Exosomes are extracellular vesicles (EVs) secreted upon fusion of endosomal multivesicular bodies (MVBs) with the plasma membrane. The mechanisms involved in their biogenesis have not yet been fully identified although they could be used to modulate exosome formation and therefore are a promising tool in understanding exosome functions. We have performed an RNA interference screen targeting 23 components of the endosomal sorting complex required for transport (ESCRT) machinery and associated proteins in MHC class II (MHC II)-expressing HeLa-CIITA cells. Silencing of HRS, STAM1 or TSG101 reduced the secretion of EV-associated CD63 and MHC II but each gene altered differently the size and/or protein composition of secreted EVs, as quantified by immuno-electron microscopy. By contrast, depletion of VPS4B augmented this secretion while not altering the features of EVs. For several other ESCRT subunits, it was not possible to draw any conclusions about their involvement in exosome biogenesis from the screen. Interestingly, silencing of ALIX increased MHC II exosomal secretion, as a result of an overall increase in intracellular MHC II protein and mRNA levels. In human dendritic cells (DCs), ALIX depletion also increased MHC II in the cells, but not in the released CD63-positive EVs. Such differences could be attributed to a greater heterogeneity in size, and higher MHC II and lower CD63 levels in vesicles recovered from DCs as compared with HeLa-CIITA. The results reveal a role for selected ESCRT components and accessory proteins in exosome secretion and composition by HeLa-CIITA. They also highlight biogenetic differences in vesicles secreted by a tumour cell line and primary DCs.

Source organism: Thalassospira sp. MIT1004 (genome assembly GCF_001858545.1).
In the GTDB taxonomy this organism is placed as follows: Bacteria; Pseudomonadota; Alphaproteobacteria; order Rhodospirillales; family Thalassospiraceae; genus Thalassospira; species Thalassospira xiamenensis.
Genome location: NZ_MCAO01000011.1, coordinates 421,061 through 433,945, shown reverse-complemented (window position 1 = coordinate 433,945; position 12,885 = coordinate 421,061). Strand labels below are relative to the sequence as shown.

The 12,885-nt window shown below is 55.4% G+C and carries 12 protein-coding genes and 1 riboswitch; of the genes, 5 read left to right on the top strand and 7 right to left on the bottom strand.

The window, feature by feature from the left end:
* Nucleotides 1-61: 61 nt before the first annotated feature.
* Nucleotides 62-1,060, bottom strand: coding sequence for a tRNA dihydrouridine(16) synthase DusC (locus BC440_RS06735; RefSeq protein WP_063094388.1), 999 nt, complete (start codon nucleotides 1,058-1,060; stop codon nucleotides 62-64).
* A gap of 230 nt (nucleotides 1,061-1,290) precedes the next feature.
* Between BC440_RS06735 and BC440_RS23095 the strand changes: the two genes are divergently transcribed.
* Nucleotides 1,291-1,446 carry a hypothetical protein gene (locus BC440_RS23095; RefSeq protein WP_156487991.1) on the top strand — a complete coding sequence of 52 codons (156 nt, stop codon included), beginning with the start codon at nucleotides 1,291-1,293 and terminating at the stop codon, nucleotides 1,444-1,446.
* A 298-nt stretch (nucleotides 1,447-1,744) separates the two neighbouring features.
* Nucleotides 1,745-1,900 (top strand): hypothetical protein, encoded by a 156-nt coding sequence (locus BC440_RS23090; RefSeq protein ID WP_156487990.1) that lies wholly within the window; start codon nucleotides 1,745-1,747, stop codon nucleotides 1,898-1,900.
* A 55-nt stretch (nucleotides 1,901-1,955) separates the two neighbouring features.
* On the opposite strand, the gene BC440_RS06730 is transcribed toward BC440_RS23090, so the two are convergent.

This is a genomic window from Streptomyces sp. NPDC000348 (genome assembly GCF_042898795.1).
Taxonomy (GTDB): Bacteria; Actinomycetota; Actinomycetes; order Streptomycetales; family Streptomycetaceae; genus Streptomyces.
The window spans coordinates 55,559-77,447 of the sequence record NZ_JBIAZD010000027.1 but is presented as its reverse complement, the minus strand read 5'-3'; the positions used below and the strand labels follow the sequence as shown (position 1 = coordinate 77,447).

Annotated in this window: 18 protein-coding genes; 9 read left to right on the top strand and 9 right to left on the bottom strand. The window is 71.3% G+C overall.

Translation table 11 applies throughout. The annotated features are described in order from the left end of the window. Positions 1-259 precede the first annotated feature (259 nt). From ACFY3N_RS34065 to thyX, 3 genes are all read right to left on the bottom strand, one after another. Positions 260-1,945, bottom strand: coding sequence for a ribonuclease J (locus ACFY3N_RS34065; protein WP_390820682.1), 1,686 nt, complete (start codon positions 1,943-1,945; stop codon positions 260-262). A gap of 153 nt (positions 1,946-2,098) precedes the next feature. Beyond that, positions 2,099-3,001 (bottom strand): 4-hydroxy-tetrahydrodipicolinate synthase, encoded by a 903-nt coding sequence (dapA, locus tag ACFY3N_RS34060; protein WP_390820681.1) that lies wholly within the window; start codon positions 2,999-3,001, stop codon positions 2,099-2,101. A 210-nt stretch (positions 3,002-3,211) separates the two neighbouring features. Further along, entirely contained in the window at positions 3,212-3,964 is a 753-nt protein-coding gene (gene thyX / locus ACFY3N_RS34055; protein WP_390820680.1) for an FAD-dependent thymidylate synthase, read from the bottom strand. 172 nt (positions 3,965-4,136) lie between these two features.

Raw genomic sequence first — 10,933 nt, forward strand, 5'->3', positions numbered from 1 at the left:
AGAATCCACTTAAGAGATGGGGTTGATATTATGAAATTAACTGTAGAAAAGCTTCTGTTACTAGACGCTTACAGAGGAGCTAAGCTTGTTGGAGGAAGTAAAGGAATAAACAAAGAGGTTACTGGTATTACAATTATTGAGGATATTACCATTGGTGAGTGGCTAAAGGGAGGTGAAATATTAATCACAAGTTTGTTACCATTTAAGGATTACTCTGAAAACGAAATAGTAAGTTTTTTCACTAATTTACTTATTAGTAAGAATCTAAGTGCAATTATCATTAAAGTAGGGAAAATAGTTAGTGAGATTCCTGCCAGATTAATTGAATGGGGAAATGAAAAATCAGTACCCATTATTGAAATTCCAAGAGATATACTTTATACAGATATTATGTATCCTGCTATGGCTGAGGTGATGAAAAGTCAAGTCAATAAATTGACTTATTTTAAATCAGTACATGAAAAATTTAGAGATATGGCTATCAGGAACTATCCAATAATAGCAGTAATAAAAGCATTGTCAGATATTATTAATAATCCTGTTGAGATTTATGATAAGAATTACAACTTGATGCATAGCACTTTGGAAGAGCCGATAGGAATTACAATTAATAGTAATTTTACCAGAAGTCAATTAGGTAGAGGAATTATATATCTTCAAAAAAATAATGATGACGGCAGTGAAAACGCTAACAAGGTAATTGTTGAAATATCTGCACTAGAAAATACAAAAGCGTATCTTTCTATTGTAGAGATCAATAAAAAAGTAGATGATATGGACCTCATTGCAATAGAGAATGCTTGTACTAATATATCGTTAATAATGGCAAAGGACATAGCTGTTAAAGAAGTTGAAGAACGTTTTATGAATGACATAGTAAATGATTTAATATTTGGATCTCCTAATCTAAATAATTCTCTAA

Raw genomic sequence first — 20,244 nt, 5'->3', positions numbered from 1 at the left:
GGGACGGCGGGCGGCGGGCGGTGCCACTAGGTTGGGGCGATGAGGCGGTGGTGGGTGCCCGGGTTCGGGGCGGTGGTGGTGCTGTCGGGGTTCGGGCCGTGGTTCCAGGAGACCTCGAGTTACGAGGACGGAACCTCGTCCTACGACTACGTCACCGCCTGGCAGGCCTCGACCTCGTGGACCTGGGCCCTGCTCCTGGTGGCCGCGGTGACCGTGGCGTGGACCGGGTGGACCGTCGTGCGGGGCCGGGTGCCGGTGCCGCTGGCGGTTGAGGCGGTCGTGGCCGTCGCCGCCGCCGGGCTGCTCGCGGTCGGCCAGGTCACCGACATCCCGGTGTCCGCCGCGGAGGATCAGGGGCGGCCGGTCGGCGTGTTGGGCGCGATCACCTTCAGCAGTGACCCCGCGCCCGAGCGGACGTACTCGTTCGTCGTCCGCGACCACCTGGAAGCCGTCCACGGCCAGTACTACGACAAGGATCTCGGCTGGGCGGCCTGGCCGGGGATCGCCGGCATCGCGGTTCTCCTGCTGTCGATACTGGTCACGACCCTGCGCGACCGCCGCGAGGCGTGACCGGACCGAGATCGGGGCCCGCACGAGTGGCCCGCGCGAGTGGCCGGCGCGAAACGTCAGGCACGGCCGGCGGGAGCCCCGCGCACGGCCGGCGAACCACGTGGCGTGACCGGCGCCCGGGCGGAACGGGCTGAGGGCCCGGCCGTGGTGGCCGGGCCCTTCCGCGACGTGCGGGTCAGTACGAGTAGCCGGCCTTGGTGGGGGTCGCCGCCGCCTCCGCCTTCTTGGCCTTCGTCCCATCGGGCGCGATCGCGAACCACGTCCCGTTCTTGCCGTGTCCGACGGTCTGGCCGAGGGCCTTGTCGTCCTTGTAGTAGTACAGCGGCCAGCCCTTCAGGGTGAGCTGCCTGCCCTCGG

Keywords: ALIX; ESCRT; Exosomes; Extracellular vesicles; MHC class II.